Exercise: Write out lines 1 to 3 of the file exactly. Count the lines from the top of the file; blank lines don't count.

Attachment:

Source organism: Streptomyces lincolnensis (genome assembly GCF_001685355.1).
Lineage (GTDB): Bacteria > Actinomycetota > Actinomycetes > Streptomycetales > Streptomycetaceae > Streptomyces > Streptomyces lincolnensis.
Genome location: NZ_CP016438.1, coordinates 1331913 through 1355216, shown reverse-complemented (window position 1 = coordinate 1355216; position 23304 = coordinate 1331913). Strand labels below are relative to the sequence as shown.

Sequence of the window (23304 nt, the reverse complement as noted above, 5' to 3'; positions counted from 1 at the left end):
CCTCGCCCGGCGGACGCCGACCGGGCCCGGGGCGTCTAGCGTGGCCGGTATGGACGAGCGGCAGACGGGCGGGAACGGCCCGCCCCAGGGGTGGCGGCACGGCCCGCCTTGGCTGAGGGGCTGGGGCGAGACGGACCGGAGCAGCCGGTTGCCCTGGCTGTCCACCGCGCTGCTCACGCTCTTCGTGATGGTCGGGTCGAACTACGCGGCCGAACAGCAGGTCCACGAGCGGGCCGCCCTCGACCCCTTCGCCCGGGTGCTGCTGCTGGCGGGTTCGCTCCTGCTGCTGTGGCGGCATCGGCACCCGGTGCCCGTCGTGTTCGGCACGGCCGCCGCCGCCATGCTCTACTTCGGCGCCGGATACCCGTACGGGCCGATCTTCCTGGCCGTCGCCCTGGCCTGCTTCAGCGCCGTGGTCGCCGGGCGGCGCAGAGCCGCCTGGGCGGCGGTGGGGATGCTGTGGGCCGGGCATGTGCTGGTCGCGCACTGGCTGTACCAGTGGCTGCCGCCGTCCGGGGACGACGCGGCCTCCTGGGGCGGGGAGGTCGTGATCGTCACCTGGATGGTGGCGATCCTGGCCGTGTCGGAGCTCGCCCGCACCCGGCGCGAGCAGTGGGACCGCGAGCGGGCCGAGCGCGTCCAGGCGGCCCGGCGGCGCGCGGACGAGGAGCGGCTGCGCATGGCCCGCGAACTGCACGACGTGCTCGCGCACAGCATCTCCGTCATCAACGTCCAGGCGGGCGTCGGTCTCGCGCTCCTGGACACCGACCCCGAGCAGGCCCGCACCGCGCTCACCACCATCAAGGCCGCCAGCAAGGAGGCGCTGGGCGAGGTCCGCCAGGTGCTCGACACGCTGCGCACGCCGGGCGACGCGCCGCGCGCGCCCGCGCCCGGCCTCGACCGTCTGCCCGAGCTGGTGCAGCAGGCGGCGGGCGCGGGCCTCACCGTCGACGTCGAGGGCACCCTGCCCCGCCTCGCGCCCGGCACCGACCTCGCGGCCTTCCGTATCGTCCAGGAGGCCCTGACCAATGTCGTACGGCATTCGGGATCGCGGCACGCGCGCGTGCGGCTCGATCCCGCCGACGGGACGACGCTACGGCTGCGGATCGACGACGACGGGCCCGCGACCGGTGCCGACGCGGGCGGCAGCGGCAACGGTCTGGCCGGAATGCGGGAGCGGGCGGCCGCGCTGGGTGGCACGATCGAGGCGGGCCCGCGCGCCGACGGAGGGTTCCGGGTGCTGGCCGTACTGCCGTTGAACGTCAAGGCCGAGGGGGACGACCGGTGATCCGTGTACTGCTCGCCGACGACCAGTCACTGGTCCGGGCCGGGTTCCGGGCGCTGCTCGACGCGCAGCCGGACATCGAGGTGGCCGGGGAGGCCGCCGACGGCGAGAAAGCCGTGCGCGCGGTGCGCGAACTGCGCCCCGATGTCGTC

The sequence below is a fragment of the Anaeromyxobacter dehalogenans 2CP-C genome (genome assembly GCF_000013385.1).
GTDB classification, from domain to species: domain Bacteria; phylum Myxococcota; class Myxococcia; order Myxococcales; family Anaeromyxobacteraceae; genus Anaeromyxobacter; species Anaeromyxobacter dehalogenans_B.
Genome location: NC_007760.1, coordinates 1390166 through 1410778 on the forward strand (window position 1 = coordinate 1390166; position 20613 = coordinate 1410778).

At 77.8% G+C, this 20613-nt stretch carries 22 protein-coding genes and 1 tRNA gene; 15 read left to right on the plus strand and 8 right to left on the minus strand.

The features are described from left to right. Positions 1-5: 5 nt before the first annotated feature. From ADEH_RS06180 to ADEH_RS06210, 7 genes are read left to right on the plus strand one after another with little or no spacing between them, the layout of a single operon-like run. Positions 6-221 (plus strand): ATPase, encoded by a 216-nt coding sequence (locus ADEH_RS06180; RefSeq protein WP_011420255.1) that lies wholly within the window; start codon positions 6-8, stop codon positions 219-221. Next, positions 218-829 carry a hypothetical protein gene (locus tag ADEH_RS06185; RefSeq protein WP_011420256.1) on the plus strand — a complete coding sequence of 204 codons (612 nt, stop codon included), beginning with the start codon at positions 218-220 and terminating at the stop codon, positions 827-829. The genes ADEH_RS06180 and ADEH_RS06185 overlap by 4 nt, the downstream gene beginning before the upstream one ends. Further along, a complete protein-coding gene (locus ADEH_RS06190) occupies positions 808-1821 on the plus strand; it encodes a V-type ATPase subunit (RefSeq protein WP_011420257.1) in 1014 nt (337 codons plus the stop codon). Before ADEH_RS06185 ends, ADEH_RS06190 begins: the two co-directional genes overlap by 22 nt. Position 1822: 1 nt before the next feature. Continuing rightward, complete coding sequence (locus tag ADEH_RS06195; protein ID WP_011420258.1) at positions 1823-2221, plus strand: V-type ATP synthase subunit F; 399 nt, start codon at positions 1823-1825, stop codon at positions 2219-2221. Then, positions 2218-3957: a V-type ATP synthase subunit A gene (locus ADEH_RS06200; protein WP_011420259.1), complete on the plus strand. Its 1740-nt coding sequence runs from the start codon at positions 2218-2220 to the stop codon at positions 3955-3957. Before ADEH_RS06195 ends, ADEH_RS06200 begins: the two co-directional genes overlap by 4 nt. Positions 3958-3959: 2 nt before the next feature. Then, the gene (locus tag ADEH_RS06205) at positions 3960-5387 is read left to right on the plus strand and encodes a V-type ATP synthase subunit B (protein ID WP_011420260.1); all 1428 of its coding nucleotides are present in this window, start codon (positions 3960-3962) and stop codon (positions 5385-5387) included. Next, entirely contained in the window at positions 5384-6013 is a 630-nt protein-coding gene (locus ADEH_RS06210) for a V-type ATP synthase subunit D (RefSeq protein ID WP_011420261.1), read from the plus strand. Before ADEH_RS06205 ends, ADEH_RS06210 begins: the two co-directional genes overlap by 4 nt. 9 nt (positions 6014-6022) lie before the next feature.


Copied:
Source organism: Streptomyces lincolnensis (genome assembly GCF_001685355.1).
Lineage (GTDB): Bacteria > Actinomycetota > Actinomycetes > Streptomycetales > Streptomycetaceae > Streptomyces > Streptomyces lincolnensis.
Genome location: NZ_CP016438.1, coordinates 1331913 through 1355216, shown reverse-complemented (window position 1 = coordinate 1355216; position 23304 = coordinate 1331913). Strand labels below are relative to the sequence as shown.